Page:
Entrepreneurs, The Pet Industry

“I’ve certainly had worse jobs”: Meet the businesses cashing in on Australia’s demand for dog photography

Dominic Powell /

dog photography

Dogfolk founders Katy Rickards, Michelle Campbell, and their dog Ziggy. Source: Dan Soderstrom for Rented Space.

Family photographs are rarely pleasant affairs. Kids with pristine comb-overs, hands resting awkwardly on shoulders, a cheesy smile destined for a dusty frame in the hall.

But while those frames once would have shown parents beaming proudly with their children, everyday Australians are increasingly choosing to feature their fluffier dependants, leading to a boom in demand for pet photography services.

With nearly 70% of Australian households owning a pet, and an industry growth rate of about 7.4% per year, there’s been growth across the board, and it’s led to the emergence of a niche, dedicated industry which may have seemed unimaginable 15 years ago.

One such snapper is Melbourne business owner Simon Woodcock, who runs the excellently named dog photography service Pupparazzi. He tells SmartCompany his history is in the publishing world, once sitting on the picture desk for the Daily Mirror and the BBC in the UK.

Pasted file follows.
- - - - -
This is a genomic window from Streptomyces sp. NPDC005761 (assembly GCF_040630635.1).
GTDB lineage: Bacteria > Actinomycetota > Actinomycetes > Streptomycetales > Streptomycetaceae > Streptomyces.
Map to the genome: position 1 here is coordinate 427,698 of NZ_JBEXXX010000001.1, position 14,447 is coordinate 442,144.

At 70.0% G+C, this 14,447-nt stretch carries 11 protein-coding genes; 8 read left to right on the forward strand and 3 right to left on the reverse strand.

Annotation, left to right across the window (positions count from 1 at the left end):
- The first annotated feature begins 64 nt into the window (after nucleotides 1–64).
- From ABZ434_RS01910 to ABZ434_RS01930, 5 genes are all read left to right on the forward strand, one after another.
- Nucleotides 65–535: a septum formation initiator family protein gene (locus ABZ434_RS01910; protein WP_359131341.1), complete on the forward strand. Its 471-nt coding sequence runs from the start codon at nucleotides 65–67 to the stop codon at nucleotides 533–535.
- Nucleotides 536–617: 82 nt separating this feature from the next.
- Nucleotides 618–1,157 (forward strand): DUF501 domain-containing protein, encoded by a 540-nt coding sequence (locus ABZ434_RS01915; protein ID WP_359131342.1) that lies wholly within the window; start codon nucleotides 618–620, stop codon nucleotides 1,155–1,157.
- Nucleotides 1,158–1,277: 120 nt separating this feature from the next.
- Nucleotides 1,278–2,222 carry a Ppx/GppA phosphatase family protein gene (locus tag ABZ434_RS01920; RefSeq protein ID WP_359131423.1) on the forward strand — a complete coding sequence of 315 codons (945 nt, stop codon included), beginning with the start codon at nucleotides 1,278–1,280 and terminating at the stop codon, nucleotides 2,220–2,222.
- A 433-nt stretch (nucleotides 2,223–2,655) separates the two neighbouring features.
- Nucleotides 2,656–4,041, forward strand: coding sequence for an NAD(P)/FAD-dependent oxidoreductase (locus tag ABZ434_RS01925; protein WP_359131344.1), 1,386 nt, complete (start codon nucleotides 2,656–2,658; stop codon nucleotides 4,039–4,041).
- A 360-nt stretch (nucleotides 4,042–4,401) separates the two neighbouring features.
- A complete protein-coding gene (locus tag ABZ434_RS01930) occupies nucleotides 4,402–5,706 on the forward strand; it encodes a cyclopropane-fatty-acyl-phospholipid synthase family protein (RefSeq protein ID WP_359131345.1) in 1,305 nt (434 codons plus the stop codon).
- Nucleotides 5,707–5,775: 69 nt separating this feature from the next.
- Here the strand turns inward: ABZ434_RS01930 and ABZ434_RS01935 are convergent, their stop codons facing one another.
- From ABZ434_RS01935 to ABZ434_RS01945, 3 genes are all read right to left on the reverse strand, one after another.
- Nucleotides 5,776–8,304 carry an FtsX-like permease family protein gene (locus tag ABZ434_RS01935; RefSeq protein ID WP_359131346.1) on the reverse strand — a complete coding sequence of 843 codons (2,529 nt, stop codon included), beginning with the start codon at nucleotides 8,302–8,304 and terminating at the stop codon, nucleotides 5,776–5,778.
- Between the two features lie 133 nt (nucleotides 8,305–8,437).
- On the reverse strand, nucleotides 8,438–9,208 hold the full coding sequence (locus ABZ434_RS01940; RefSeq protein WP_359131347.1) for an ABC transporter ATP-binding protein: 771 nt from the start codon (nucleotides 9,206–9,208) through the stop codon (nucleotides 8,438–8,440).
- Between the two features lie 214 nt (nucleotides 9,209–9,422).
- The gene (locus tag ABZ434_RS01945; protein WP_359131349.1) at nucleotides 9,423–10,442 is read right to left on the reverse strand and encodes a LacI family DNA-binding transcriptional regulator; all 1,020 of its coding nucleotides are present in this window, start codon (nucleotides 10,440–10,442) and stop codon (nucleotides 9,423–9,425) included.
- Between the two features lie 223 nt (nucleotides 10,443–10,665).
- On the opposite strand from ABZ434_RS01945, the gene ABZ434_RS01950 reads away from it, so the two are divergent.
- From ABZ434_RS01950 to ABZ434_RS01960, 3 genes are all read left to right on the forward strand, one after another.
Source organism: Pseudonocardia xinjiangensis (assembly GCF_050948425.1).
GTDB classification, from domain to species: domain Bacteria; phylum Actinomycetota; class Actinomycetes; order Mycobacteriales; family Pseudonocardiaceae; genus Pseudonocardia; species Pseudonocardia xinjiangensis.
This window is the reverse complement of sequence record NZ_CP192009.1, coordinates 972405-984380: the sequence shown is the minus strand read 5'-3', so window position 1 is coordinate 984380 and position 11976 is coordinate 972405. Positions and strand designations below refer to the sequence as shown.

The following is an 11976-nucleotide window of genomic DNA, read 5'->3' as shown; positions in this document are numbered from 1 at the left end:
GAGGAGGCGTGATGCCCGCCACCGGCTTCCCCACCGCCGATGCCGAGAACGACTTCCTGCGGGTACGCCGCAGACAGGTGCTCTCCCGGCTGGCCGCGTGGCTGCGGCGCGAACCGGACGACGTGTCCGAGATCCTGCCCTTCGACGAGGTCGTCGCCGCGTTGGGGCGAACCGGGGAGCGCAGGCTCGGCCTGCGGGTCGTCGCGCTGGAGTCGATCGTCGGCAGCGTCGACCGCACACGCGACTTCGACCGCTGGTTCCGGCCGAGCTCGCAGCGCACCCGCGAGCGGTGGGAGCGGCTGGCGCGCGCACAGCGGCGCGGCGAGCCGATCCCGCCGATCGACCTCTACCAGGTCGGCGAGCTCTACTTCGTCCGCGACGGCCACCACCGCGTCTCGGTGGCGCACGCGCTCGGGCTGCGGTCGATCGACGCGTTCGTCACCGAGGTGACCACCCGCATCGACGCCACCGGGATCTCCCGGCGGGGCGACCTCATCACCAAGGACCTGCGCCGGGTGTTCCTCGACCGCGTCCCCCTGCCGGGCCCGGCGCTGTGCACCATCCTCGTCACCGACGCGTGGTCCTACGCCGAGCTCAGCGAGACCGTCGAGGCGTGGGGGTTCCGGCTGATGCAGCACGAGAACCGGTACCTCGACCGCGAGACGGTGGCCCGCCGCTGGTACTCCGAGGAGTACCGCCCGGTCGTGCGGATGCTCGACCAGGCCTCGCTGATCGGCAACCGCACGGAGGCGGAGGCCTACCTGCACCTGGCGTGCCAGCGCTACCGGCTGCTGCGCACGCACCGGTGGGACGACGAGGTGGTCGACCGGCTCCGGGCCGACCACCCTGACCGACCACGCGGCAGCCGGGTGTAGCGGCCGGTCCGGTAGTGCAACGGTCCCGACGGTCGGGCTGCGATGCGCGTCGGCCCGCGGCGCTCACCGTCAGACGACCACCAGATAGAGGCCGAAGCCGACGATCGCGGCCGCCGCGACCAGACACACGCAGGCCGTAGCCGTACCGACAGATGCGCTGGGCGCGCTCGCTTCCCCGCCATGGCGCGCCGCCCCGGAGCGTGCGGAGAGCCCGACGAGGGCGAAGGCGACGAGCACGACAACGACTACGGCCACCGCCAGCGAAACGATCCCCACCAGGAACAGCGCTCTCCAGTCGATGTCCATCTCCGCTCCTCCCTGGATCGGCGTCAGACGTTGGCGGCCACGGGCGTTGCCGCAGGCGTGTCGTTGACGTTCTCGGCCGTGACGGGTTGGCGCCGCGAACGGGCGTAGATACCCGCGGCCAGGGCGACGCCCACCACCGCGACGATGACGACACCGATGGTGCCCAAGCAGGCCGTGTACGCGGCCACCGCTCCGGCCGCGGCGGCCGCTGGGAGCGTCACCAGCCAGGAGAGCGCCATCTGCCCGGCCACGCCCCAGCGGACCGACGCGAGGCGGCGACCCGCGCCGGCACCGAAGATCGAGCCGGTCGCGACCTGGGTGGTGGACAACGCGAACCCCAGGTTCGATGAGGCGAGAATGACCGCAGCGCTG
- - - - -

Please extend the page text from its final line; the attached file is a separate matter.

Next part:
“My first foray into pet photography was a gig doing contract photography for a magazine published by a dog food company. It wasn’t until I moved to Australia in 2008 and got a few jobs shooting dogs at weddings that I decided to take the plunge,” Woodcock says.

“I knew the publishing industry was on the downturn, and I felt like I didn’t have much to lose. My sister-in-law came up with the name for the business, and fortunately, it found its feet quite quickly.”

With the business running for the last 10 years, Woodcock notes the demand has been noticeably increasing over the past few years, but says there are still only about eight other photographers who “do it well” in Melbourne.

Simon Woodcock. Source: Supplied.

“I started off making this up as I went along, and now it’s really found its niche. It seems to just have legs of its own,” he laughs.

“Local competition isn’t that fierce, we’ve all got our own styles and strengths. Some people book on those strengths, and others just say they’re booking because of my business name alone.”

Woodcock’s imagery is focused largely on the pets themselves, usually close-up, with the subject staring into the camera.

Katy Rickards and Michelle Campbell, founders of dog photography business Dogfolk, have a different style. Their images take after family photography, usually including the ‘parents’ in the shot, cuddling or sitting with their pets.

The two were inspired by the “crazy” rise in people creating Instagram accounts for their pets, feeling they could move the needle away from the standard photos of a dog doing something cute in a park.

“We felt there was a gap in terms of a real lifestyle pet photographer, capturing things around the home, in cafes, the actual places people hang out with their dogs,” Campbell tells SmartCompany.